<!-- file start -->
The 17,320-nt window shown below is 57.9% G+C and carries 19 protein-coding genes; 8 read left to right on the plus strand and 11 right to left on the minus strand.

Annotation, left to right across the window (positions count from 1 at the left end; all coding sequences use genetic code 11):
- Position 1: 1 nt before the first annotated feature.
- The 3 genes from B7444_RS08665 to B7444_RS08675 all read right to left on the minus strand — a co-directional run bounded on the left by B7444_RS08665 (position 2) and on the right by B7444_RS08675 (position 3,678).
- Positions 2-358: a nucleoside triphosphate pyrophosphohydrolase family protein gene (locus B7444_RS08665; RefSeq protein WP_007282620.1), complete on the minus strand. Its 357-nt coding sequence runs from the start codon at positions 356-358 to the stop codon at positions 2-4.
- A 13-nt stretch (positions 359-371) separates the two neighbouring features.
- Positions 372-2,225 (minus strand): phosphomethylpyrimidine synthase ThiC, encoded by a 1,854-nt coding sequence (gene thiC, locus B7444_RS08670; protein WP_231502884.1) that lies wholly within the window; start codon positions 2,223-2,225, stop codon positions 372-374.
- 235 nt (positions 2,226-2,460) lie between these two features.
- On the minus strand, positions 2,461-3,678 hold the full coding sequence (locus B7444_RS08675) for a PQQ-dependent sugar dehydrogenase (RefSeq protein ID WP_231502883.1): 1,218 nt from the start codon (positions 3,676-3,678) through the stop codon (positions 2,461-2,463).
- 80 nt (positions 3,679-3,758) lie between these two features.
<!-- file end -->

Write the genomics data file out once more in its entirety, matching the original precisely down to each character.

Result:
The 17,320-nt window shown below is 57.9% G+C and carries 19 protein-coding genes; 8 read left to right on the plus strand and 11 right to left on the minus strand.

Annotation, left to right across the window (positions count from 1 at the left end; all coding sequences use genetic code 11):
- Position 1: 1 nt before the first annotated feature.
- The 3 genes from B7444_RS08665 to B7444_RS08675 all read right to left on the minus strand — a co-directional run bounded on the left by B7444_RS08665 (position 2) and on the right by B7444_RS08675 (position 3,678).
- Positions 2-358: a nucleoside triphosphate pyrophosphohydrolase family protein gene (locus B7444_RS08665; RefSeq protein WP_007282620.1), complete on the minus strand. Its 357-nt coding sequence runs from the start codon at positions 356-358 to the stop codon at positions 2-4.
- A 13-nt stretch (positions 359-371) separates the two neighbouring features.
- Positions 372-2,225 (minus strand): phosphomethylpyrimidine synthase ThiC, encoded by a 1,854-nt coding sequence (gene thiC, locus B7444_RS08670; protein WP_231502884.1) that lies wholly within the window; start codon positions 2,223-2,225, stop codon positions 372-374.
- 235 nt (positions 2,226-2,460) lie between these two features.
- On the minus strand, positions 2,461-3,678 hold the full coding sequence (locus B7444_RS08675) for a PQQ-dependent sugar dehydrogenase (RefSeq protein ID WP_231502883.1): 1,218 nt from the start codon (positions 3,676-3,678) through the stop codon (positions 2,461-2,463).
- 80 nt (positions 3,679-3,758) lie between these two features.